It’s the story of an ineffective Good Samaritan
If tomorrow you take a stroll down Peachtree street, the chances are better than pretty good that, at several points during your walk, you will be photographed. There are cameras everywhere, not just downtown but, well, everywhere. I’ve seen estimates that, on the average, we have our pictures taken between 40 and 75 times a day. And if one could organize all of those photographs and videos and cell phones, it probably would be pretty impressive from a day-in-the-life perspective.
Of course, it hasn’t always been that way and that lack of a proof-positive public record makes it a little challenging to verify some of the stories one runs across. Atlanta has been a big city for a long time now and, as such, we’ve attracted a number of famous or, at least, well-known people to our city. And sometimes, those people do things that become a part of local legend. It’s always been that way. We just haven’t been able to prove it.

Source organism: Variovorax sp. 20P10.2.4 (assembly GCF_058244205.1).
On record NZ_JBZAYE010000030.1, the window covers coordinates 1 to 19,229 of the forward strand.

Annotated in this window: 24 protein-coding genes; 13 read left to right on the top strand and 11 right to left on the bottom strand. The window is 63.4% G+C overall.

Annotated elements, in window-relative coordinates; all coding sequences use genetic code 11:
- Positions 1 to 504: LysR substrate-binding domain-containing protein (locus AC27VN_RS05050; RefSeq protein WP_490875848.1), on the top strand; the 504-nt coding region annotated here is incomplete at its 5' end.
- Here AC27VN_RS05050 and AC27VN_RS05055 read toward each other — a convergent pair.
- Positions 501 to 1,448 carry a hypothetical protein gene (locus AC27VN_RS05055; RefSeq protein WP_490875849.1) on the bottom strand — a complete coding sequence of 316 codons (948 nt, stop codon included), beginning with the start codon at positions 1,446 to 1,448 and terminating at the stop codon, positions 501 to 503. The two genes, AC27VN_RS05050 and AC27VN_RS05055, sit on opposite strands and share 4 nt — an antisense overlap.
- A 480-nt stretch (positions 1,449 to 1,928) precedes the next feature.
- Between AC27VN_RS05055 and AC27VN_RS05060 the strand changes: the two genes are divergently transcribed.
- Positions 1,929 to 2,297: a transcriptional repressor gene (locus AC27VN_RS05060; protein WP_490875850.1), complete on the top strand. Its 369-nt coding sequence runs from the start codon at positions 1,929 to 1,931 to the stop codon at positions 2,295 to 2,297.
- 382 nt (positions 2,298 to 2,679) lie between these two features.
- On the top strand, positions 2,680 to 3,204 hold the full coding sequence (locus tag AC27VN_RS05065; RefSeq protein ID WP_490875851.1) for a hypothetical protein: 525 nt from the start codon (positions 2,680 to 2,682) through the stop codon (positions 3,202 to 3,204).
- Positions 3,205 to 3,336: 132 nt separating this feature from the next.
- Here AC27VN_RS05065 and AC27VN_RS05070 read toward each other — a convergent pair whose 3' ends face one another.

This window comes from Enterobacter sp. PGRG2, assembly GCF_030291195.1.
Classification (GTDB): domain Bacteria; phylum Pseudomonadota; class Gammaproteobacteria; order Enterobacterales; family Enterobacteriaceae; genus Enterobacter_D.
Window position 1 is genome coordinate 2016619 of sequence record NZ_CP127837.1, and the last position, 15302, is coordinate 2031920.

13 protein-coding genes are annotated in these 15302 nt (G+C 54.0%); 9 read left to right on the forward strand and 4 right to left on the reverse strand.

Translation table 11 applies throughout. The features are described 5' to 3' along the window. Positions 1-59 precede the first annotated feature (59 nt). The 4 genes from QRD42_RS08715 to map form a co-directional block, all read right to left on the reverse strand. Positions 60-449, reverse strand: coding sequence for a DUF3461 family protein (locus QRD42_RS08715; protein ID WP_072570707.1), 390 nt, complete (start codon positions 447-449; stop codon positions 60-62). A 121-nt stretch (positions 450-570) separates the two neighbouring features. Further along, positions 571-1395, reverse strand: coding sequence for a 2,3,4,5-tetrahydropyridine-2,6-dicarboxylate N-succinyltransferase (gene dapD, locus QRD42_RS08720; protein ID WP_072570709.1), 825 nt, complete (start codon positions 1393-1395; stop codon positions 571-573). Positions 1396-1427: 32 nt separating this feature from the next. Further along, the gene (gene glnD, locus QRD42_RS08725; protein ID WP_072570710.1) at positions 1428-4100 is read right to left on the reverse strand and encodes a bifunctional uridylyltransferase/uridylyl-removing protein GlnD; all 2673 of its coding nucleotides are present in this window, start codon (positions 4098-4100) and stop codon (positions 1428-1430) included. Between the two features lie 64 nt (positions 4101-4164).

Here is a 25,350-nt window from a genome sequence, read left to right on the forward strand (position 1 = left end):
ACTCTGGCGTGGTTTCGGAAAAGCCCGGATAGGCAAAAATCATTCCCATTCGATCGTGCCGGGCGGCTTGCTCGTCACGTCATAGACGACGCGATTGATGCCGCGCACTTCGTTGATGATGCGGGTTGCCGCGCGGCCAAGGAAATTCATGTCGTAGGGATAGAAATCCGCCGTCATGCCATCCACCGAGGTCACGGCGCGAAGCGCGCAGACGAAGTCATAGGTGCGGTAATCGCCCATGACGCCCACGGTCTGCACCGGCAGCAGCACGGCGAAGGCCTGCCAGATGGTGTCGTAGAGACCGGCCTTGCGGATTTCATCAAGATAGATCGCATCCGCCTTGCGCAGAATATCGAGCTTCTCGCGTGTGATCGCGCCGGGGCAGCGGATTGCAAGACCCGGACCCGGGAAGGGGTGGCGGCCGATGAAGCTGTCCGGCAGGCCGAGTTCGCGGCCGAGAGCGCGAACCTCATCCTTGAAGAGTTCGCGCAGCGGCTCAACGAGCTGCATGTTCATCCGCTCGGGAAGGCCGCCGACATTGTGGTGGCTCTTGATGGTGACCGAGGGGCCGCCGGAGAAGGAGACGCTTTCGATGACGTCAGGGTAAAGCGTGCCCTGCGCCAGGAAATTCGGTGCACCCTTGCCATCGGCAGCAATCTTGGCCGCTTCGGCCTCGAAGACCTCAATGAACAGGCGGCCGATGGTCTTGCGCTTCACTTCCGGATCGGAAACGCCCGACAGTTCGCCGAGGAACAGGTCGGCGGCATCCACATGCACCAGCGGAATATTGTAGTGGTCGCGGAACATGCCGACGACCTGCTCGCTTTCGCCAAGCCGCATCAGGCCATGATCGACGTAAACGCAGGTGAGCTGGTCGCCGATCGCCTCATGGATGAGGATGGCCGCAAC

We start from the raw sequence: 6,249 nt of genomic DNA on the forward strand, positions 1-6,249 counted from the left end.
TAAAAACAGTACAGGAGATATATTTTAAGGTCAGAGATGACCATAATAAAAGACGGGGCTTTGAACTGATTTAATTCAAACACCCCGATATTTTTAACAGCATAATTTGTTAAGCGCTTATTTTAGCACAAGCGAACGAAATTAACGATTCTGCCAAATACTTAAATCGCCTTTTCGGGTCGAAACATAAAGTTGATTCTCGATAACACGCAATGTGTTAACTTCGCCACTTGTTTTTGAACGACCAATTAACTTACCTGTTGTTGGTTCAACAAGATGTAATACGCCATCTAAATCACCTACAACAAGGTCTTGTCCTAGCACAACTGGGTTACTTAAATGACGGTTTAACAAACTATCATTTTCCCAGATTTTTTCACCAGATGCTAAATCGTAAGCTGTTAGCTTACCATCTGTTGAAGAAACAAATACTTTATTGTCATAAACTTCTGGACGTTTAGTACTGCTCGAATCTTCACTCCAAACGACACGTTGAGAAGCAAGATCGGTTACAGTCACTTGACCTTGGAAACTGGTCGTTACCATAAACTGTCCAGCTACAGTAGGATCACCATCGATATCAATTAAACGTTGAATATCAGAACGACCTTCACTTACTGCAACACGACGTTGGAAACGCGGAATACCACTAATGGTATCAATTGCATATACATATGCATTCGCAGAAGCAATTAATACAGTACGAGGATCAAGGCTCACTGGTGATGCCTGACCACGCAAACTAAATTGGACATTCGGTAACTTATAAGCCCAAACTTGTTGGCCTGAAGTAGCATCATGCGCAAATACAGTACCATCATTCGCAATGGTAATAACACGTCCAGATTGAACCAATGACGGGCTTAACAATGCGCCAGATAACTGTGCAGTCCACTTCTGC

Such was the case back in the early 1900s when a visitor to our city decided to take a walk down Atlanta’s most famous street and, as the story goes, stopped to help a woman in distress. Did it happen? Well it seems logical. All of the elements certainly could have been in place. The only thing missing at the time was a camera. So, I guess you’ll just have to be the judge of this week’s Stories of Atlanta.